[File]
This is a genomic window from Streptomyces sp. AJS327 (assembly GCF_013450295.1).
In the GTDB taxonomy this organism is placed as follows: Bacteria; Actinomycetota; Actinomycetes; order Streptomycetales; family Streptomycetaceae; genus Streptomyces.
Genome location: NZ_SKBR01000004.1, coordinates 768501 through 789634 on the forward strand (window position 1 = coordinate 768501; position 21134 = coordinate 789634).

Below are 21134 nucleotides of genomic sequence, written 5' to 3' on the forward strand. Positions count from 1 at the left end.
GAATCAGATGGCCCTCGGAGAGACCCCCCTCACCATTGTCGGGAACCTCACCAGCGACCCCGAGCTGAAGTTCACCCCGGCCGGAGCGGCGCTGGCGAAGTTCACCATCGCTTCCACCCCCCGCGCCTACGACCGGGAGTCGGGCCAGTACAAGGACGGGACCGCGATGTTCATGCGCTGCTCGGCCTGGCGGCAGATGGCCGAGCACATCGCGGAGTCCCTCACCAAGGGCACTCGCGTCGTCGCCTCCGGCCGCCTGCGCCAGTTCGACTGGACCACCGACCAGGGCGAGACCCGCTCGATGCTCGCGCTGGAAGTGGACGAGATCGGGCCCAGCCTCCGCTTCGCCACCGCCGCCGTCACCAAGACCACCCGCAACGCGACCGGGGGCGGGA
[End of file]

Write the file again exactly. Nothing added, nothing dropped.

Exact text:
This is a genomic window from Streptomyces sp. AJS327 (assembly GCF_013450295.1).
In the GTDB taxonomy this organism is placed as follows: Bacteria; Actinomycetota; Actinomycetes; order Streptomycetales; family Streptomycetaceae; genus Streptomyces.
Genome location: NZ_SKBR01000004.1, coordinates 768501 through 789634 on the forward strand (window position 1 = coordinate 768501; position 21134 = coordinate 789634).

Below are 21134 nucleotides of genomic sequence, written 5' to 3' on the forward strand. Positions count from 1 at the left end.
GAATCAGATGGCCCTCGGAGAGACCCCCCTCACCATTGTCGGGAACCTCACCAGCGACCCCGAGCTGAAGTTCACCCCGGCCGGAGCGGCGCTGGCGAAGTTCACCATCGCTTCCACCCCCCGCGCCTACGACCGGGAGTCGGGCCAGTACAAGGACGGGACCGCGATGTTCATGCGCTGCTCGGCCTGGCGGCAGATGGCCGAGCACATCGCGGAGTCCCTCACCAAGGGCACTCGCGTCGTCGCCTCCGGCCGCCTGCGCCAGTTCGACTGGACCACCGACCAGGGCGAGACCCGCTCGATGCTCGCGCTGGAAGTGGACGAGATCGGGCCCAGCCTCCGCTTCGCCACCGCCGCCGTCACCAAGACCACCCGCAACGCGACCGGGGGCGGGA